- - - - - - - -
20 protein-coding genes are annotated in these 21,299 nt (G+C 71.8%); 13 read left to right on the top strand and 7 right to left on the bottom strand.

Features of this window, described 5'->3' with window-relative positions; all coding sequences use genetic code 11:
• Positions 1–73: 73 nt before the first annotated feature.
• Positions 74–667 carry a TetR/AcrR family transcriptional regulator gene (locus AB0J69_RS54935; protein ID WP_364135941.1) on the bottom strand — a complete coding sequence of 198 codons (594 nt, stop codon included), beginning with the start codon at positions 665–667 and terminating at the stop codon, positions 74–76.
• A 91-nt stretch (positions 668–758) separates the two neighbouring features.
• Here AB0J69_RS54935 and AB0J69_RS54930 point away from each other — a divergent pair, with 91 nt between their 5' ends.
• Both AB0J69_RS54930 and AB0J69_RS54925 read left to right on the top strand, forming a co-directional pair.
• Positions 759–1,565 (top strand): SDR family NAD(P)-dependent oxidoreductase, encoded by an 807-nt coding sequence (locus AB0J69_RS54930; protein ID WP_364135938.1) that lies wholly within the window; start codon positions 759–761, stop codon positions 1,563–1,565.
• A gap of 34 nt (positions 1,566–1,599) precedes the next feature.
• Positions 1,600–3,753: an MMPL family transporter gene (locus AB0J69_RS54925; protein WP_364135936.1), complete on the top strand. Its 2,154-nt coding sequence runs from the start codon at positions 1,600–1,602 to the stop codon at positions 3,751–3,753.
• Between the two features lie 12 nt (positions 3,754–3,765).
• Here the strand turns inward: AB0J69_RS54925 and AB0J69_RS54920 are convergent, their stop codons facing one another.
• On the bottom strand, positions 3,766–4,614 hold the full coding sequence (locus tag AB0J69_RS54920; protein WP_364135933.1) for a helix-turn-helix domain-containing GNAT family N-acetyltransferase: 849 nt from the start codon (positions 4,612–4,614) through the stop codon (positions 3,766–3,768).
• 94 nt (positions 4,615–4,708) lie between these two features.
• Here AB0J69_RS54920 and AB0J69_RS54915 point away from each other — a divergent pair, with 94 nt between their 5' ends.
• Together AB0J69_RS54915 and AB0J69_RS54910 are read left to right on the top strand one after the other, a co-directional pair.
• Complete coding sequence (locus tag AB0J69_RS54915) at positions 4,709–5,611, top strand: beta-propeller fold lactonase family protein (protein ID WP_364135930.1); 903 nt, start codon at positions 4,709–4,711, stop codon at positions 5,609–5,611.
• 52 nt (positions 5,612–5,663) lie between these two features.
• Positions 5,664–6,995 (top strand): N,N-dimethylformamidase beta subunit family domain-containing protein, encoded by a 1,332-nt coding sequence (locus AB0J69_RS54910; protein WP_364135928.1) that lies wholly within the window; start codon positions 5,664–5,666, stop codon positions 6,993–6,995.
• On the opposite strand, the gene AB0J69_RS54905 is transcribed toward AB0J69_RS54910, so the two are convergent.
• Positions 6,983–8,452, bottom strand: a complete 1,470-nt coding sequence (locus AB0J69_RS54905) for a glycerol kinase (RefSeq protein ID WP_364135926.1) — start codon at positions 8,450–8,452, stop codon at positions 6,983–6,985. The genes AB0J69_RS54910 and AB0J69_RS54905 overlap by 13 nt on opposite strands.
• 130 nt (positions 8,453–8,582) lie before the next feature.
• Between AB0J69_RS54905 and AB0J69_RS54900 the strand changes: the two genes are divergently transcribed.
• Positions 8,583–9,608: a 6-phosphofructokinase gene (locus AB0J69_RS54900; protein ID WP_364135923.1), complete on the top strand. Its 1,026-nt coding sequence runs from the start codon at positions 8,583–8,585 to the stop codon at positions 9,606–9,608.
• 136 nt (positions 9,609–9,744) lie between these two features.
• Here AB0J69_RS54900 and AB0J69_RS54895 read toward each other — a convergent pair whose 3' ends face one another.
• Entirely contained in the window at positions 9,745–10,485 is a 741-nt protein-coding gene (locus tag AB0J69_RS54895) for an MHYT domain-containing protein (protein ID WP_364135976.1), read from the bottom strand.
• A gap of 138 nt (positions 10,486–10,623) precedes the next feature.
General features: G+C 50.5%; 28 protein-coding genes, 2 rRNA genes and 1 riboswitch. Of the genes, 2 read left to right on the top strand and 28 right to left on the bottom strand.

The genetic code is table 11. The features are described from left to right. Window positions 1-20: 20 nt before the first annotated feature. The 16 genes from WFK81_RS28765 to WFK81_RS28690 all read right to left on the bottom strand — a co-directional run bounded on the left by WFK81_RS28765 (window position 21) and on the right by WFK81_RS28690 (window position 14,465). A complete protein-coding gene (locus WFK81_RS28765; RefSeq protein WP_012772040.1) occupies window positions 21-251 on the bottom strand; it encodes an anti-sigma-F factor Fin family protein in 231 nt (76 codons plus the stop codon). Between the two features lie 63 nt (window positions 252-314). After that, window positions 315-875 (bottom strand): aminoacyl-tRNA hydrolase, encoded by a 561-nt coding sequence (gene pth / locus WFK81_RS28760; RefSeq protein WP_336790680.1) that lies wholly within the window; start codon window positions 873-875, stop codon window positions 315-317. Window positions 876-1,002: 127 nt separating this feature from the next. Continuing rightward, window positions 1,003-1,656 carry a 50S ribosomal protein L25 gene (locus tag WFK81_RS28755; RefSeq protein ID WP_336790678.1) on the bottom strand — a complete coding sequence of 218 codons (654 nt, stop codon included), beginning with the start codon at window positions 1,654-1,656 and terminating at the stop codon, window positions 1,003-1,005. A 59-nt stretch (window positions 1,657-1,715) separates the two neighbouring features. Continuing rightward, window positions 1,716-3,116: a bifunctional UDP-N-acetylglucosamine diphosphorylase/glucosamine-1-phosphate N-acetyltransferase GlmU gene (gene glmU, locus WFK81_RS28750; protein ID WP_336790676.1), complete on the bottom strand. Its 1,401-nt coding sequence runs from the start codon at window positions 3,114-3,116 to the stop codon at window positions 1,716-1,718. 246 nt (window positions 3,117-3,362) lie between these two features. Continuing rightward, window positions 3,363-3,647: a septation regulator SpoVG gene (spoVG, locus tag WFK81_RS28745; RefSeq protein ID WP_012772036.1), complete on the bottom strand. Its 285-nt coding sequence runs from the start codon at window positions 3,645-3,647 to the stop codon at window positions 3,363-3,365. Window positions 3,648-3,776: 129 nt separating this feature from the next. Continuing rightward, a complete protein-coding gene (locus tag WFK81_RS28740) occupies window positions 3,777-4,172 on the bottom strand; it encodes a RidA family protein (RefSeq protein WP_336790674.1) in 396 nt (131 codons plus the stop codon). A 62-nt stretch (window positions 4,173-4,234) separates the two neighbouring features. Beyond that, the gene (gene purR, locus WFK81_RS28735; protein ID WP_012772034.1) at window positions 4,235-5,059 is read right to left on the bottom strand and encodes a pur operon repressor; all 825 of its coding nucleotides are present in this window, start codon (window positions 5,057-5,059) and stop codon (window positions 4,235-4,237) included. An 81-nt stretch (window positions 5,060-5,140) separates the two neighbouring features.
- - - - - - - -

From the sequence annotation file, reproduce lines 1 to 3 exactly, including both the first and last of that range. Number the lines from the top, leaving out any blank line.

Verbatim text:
20 protein-coding genes are annotated in these 21,299 nt (G+C 71.8%); 13 read left to right on the top strand and 7 right to left on the bottom strand.

Features of this window, described 5'->3' with window-relative positions; all coding sequences use genetic code 11:
• Positions 1–73: 73 nt before the first annotated feature.